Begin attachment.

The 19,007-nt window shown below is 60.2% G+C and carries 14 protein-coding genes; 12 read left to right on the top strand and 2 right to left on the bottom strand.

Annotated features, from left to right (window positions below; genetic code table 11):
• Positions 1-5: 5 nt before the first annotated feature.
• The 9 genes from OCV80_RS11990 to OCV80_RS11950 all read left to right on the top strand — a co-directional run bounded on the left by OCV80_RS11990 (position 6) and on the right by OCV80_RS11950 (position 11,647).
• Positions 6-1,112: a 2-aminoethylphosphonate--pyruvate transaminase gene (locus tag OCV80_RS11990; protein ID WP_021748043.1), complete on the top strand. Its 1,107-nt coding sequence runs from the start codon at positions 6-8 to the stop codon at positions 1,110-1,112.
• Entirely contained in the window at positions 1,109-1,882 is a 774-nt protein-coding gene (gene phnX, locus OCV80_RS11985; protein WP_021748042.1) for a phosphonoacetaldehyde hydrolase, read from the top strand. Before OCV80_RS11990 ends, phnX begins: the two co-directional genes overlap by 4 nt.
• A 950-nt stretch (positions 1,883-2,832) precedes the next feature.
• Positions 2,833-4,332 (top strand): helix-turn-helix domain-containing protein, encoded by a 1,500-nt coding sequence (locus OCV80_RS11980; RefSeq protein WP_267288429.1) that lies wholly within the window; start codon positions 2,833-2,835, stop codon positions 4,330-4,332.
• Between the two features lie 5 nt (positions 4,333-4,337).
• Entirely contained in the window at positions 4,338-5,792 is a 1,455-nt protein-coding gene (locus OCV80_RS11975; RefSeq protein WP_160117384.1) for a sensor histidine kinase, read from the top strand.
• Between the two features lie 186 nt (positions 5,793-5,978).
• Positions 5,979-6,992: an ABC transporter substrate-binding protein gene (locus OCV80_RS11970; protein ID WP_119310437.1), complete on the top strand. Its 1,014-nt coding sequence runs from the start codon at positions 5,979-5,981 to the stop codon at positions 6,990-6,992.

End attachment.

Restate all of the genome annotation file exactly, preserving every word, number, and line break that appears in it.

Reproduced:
The 19,007-nt window shown below is 60.2% G+C and carries 14 protein-coding genes; 12 read left to right on the top strand and 2 right to left on the bottom strand.

Annotated features, from left to right (window positions below; genetic code table 11):
• Positions 1-5: 5 nt before the first annotated feature.
• The 9 genes from OCV80_RS11990 to OCV80_RS11950 all read left to right on the top strand — a co-directional run bounded on the left by OCV80_RS11990 (position 6) and on the right by OCV80_RS11950 (position 11,647).
• Positions 6-1,112: a 2-aminoethylphosphonate--pyruvate transaminase gene (locus tag OCV80_RS11990; protein ID WP_021748043.1), complete on the top strand. Its 1,107-nt coding sequence runs from the start codon at positions 6-8 to the stop codon at positions 1,110-1,112.
• Entirely contained in the window at positions 1,109-1,882 is a 774-nt protein-coding gene (gene phnX, locus OCV80_RS11985; protein WP_021748042.1) for a phosphonoacetaldehyde hydrolase, read from the top strand. Before OCV80_RS11990 ends, phnX begins: the two co-directional genes overlap by 4 nt.
• A 950-nt stretch (positions 1,883-2,832) precedes the next feature.
• Positions 2,833-4,332 (top strand): helix-turn-helix domain-containing protein, encoded by a 1,500-nt coding sequence (locus OCV80_RS11980; RefSeq protein WP_267288429.1) that lies wholly within the window; start codon positions 2,833-2,835, stop codon positions 4,330-4,332.
• Between the two features lie 5 nt (positions 4,333-4,337).
• Entirely contained in the window at positions 4,338-5,792 is a 1,455-nt protein-coding gene (locus OCV80_RS11975; RefSeq protein WP_160117384.1) for a sensor histidine kinase, read from the top strand.
• Between the two features lie 186 nt (positions 5,793-5,978).
• Positions 5,979-6,992: an ABC transporter substrate-binding protein gene (locus OCV80_RS11970; protein ID WP_119310437.1), complete on the top strand. Its 1,014-nt coding sequence runs from the start codon at positions 5,979-5,981 to the stop codon at positions 6,990-6,992.